• Has an indifferent attitude towards other ethnic groups
  • Conceals an everyday form of nationalism

All the activists from youth and ethnic NGOs present at the seminar expressed a lot of worry concerning the growing nationalist sentiments within the youth. At the end of the discussion, Ashot stressed that the survey clearly demonstrated that the problems of ethnic minorities are not only the problems of minorities, they have a direct relationship with the government as a whole.

We would like to note that the Center for Interethnic Cooperations employees carried out many interactive games during this seminar. Those games helped the participants to quickly find a common language, and they rarely got tired before the end of the work day. The participants were also given some homework, which involved preparing a presentation about actions carried out for the propagation of tolerance in their region.

Many participants liked the idea of the creation of an Alley of the friendship of peoples, as well as the organization of a youth camp City of friendship city of childhood, the organization of lectures, the action Youth against racism, Tolerance day, Lessons of tolerance, the distribution of pamphlets and calendars.

I would like to say that all those present stressed the importance of the training seminars held by the Center for Interethnic Cooperation. They distinguish themselves by their liveliness, cohesion, happy mood, good will, and the most wonderful, their sparkling energy.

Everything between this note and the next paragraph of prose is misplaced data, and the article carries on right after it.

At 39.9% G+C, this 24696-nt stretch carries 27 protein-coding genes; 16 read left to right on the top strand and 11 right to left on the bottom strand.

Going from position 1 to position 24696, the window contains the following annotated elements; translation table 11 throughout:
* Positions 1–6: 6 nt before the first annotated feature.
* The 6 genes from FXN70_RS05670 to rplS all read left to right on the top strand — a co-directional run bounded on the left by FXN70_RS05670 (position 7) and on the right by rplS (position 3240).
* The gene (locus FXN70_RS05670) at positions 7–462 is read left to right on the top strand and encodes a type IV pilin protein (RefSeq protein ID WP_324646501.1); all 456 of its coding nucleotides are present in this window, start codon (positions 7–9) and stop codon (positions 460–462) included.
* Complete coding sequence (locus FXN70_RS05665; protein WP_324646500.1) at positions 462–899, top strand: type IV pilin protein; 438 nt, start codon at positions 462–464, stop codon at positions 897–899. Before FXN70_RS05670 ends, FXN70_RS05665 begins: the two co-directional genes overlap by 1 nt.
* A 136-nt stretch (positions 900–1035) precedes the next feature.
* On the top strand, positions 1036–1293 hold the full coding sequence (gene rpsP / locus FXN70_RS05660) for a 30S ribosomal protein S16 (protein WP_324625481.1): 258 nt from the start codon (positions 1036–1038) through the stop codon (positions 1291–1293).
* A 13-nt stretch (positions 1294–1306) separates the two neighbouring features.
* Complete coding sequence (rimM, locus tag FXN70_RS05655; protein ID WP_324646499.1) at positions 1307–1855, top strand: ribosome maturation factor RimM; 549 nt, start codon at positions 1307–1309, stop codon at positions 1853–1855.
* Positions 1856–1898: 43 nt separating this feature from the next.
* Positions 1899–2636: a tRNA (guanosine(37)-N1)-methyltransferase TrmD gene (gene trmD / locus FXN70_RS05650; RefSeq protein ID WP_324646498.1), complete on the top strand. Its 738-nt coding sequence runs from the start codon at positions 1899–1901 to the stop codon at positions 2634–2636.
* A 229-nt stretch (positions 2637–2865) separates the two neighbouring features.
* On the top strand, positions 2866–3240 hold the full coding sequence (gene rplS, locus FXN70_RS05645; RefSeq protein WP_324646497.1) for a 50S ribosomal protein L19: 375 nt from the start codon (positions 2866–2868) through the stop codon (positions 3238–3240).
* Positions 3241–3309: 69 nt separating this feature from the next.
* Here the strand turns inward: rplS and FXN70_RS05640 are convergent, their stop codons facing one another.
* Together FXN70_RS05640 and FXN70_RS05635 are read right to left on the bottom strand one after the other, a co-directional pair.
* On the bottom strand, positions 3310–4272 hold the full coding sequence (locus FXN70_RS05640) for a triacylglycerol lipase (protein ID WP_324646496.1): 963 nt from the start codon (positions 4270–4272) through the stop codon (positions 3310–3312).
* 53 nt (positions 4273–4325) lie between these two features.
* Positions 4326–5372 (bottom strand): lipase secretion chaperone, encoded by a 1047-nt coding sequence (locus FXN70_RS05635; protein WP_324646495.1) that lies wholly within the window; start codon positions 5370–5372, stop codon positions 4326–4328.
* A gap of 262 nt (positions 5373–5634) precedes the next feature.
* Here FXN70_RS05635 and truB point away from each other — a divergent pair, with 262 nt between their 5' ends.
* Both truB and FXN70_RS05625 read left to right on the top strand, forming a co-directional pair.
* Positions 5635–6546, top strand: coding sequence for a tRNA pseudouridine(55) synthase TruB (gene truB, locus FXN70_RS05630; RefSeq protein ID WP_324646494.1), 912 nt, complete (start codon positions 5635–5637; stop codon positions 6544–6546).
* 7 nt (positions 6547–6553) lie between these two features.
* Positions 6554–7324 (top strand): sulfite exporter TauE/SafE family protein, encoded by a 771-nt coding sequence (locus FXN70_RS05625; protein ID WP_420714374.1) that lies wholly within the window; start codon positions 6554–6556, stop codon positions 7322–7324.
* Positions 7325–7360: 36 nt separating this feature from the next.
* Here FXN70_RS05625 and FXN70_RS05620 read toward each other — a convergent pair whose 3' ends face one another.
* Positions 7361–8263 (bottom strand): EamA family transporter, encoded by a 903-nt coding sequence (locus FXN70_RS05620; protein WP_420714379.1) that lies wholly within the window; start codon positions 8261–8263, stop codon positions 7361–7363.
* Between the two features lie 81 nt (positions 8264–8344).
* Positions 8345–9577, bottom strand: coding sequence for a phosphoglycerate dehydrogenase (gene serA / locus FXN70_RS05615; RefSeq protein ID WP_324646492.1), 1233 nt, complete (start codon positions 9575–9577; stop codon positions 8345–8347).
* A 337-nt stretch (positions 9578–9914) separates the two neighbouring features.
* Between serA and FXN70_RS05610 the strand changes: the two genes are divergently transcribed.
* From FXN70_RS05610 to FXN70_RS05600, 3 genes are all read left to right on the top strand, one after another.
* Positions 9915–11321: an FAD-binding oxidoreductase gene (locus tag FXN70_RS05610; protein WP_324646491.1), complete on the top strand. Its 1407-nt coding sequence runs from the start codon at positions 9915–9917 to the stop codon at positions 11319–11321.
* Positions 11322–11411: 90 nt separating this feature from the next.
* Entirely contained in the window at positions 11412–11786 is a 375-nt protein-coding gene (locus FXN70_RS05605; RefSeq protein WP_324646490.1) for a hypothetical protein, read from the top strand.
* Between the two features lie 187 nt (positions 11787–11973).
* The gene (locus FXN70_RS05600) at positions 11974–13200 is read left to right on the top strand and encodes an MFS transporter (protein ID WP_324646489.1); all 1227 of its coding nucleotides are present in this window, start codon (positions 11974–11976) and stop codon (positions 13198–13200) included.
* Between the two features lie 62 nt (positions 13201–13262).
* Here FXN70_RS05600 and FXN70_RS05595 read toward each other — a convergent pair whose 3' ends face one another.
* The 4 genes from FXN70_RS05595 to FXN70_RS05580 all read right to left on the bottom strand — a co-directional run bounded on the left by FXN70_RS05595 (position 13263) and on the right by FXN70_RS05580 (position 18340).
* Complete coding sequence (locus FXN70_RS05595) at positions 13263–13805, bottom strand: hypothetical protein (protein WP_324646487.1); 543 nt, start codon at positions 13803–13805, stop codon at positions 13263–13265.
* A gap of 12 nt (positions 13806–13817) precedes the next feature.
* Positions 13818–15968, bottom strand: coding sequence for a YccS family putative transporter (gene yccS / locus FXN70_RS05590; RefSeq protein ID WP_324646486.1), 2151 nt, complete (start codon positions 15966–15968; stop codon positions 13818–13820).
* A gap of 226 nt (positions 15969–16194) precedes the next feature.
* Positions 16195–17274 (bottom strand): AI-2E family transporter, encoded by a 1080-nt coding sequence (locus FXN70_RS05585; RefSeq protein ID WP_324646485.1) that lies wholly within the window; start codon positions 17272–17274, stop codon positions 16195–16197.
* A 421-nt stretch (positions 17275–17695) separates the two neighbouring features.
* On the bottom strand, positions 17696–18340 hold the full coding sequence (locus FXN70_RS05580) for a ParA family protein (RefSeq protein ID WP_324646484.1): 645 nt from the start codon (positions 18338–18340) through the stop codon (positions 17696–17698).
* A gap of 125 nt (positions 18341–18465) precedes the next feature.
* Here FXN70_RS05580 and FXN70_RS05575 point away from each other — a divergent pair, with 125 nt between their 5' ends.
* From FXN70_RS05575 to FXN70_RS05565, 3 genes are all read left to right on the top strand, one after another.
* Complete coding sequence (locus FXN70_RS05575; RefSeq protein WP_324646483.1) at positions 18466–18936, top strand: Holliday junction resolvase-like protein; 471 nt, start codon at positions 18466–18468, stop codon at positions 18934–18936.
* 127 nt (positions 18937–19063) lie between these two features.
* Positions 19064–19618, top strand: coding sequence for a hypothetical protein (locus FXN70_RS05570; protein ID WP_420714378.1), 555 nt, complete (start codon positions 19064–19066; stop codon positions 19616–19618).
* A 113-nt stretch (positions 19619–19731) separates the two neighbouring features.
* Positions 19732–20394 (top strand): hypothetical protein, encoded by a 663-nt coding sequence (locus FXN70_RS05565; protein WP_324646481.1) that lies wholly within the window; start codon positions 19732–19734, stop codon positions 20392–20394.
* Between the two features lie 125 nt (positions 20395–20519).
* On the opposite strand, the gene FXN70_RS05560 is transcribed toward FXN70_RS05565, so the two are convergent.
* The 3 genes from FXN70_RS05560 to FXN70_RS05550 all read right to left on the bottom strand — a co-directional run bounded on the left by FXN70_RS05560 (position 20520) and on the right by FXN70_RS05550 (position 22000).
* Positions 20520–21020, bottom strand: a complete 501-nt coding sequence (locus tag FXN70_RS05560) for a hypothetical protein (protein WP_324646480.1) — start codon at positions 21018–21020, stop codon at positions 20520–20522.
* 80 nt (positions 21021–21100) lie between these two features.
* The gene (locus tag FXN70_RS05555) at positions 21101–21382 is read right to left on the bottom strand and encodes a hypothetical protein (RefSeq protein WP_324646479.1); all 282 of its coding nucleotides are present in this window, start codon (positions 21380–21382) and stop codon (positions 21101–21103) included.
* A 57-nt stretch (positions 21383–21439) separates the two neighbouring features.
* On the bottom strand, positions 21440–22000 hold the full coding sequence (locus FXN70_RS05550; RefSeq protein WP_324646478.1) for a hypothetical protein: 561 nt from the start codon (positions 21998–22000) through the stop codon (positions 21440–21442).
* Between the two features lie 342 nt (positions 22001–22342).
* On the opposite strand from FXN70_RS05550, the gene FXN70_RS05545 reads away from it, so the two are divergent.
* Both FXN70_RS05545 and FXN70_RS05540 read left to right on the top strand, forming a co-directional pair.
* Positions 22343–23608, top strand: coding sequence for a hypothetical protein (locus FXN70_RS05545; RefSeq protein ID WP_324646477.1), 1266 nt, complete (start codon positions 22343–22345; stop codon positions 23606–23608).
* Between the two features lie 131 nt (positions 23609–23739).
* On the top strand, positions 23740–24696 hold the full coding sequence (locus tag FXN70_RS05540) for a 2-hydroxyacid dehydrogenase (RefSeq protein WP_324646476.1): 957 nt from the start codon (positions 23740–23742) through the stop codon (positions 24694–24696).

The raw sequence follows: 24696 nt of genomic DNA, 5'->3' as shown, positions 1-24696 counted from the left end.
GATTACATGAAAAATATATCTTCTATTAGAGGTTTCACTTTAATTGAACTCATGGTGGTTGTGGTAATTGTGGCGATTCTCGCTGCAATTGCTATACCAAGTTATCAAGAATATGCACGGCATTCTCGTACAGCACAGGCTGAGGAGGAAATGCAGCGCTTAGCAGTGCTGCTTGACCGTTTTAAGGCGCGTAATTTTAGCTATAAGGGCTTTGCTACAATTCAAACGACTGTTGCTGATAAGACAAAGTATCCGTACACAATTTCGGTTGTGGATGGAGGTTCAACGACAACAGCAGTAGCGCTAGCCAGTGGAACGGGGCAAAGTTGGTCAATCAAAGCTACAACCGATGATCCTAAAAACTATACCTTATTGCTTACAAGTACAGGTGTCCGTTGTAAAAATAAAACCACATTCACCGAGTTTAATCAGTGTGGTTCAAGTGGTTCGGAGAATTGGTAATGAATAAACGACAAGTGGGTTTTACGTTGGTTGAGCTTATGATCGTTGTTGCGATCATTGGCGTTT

I would like to express my gratefulness to organizers of the seminar for the wonderful evening following the first work day. At the restaurant of the Intourist hotel, where the participants stayed, our trainers organized a disco with live musical accompaniment. One of our seminars participants, the charming Irina from the Astrakhan Azerbaijani organization, even performed for us. She sang a multitude of contemporary hits, which the participants gladly danced to. And no less fascinating was Maglia, from the Astrakhan Tatar organization, who performed an Eastern-styled dance which produced a storm of applauds not only from the seminars participants, but also from the restaurants staff.

On Tuesday evening, almost all the participants from youth and ethnic NGOs left, returning to their respective cities. These people, from different cities and different ethnic groups, did not know each other before coming to the seminar. They became good friends and many exchanged email addresses and phone numbers.

They also promised that they would again get together, since good people have to stick together.

Tatyana Malyukova, Russian-German Center, Astrakhan